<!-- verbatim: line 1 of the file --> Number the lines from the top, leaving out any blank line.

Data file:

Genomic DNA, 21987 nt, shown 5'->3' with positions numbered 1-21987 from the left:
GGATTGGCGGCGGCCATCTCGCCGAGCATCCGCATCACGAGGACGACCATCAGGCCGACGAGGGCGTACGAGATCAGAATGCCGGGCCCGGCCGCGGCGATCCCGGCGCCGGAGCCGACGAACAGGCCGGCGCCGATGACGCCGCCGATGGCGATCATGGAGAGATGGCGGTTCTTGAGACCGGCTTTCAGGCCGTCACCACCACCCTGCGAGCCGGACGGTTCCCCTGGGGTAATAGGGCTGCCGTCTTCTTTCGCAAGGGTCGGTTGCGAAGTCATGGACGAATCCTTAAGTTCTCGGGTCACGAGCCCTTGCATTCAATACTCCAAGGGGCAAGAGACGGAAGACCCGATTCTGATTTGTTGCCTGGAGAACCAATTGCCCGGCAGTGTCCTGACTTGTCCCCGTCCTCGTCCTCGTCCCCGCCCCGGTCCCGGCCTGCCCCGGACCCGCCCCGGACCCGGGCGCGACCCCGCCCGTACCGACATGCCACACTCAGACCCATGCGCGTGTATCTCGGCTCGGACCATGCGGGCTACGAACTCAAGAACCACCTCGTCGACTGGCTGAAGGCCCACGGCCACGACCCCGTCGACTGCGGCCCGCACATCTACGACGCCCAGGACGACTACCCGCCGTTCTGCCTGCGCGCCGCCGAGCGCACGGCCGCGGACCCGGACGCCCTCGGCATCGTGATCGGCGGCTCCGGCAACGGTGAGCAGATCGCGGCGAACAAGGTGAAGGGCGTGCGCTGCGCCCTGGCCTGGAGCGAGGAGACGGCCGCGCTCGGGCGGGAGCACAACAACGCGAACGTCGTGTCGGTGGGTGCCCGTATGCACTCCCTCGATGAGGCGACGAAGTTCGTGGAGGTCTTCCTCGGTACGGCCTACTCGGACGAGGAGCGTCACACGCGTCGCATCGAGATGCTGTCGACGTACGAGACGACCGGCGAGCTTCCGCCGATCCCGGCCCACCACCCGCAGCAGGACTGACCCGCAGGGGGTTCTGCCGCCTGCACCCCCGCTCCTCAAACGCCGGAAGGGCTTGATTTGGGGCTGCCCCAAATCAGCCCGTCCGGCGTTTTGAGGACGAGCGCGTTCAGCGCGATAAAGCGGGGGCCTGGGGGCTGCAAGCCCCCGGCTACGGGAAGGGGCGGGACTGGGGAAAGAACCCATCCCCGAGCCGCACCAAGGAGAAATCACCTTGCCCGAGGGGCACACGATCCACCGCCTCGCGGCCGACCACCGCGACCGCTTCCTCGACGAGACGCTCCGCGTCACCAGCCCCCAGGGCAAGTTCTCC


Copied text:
Genomic DNA, 21987 nt, shown 5'->3' with positions numbered 1-21987 from the left: